N2 - This article uses readings of the abject body and writing as supplement in Helen Oyeyemi’s novel, The Icarus Girl (2005) to argue against a critical trend that reads the postcolonial Bildungsroman as promising a positively transformed postcolonial identity. Through our reading of Oyeyemi’s novel, we suggest that locating the debates and tropes conventionally mobilized within postcolonial gothic in the former colonial centre complicates subject formations and constructions of alterity. The Icarus Girl weaves together a Western literary tradition of gothic with the postcolonial Bildungsroman and we suggest that the interaction of these forms produces a reading focused on the abject, both in terms of physical abjection mapped onto bodies and places, and in the way writing functions as abject supplement. When bodies, borders, and writing disintegrate, the reading of the novel becomes a difficult process, one not easily co-opted into a critical discourse that tends to value a psycho-symbolic reading of the postcolonial gothic Bildungsroman and to promise a positively transformed postcolonial identity. Accordingly, we argue that The Icarus Girl is unable to find comforting resolutions, disrupt oppositional structures, and create a utopian hybrid space or to bring about a unified sense of self, meaning that it resists a redemptive or cathartic ending. We draw upon Kristeva’s theories of the abject and Derrida’s notion of the supplement in order to establish how Oyeyemi’s novel resists the construction of a stable identity through its emphasis upon expulsion and disintegration. Unlike the majority of criticism on postcolonial gothic, which focuses on texts emanating from formerly colonized countries, this article considers what happens to postcolonial gothic when it is written within and about the former colonial centre. In The Icarus Girl the repercussions of the colonial period are experienced in the present day through experiences of racism, dislocation, and alienation within Britain.

AB - This article uses readings of the abject body and writing as supplement in Helen Oyeyemi’s novel, The Icarus Girl (2005) to argue against a critical trend that reads the postcolonial Bildungsroman as promising a positively transformed postcolonial identity. Through our reading of Oyeyemi’s novel, we suggest that locating the debates and tropes conventionally mobilized within postcolonial gothic in the former colonial centre complicates subject formations and constructions of alterity. The Icarus Girl weaves together a Western literary tradition of gothic with the postcolonial Bildungsroman and we suggest that the interaction of these forms produces a reading focused on the abject, both in terms of physical abjection mapped onto bodies and places, and in the way writing functions as abject supplement. When bodies, borders, and writing disintegrate, the reading of the novel becomes a difficult process, one not easily co-opted into a critical discourse that tends to value a psycho-symbolic reading of the postcolonial gothic Bildungsroman and to promise a positively transformed postcolonial identity. Accordingly, we argue that The Icarus Girl is unable to find comforting resolutions, disrupt oppositional structures, and create a utopian hybrid space or to bring about a unified sense of self, meaning that it resists a redemptive or cathartic ending. We draw upon Kristeva’s theories of the abject and Derrida’s notion of the supplement in order to establish how Oyeyemi’s novel resists the construction of a stable identity through its emphasis upon expulsion and disintegration. Unlike the majority of criticism on postcolonial gothic, which focuses on texts emanating from formerly colonized countries, this article considers what happens to postcolonial gothic when it is written within and about the former colonial centre. In The Icarus Girl the repercussions of the colonial period are experienced in the present day through experiences of racism, dislocation, and alienation within Britain.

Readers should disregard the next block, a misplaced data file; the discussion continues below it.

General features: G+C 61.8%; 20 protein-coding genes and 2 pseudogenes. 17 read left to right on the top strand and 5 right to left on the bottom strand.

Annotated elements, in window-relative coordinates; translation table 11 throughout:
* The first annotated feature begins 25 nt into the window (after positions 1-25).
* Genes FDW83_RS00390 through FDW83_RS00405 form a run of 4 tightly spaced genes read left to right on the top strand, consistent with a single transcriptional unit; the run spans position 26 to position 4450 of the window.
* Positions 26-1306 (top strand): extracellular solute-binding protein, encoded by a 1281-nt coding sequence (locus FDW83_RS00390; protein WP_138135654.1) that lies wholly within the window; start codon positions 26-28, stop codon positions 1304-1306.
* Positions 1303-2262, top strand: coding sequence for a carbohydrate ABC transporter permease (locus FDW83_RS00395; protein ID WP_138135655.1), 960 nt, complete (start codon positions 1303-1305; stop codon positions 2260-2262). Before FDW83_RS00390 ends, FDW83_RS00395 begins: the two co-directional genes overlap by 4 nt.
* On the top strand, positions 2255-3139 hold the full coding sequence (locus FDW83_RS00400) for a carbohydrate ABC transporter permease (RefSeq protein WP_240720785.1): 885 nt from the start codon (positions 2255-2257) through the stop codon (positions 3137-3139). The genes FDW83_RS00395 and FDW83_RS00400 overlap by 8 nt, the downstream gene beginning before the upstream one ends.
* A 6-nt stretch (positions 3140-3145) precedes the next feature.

KW - abject

KW - Bildungsroman

KW - black British literature

KW - Derrida

KW - gothic

KW - Kristeva

KW - Oyeyemi

KW - postcolonial

KW - supplement

U2 - 10.1177/0021989414563999

DO - 10.1177/0021989414563999

M3 - Journal article

VL - 51

SP - 402

EP - 415

JO - Journal of Commonwealth Literature

JF - Journal of Commonwealth Literature

SN - 0021-9894

IS - 3

ER -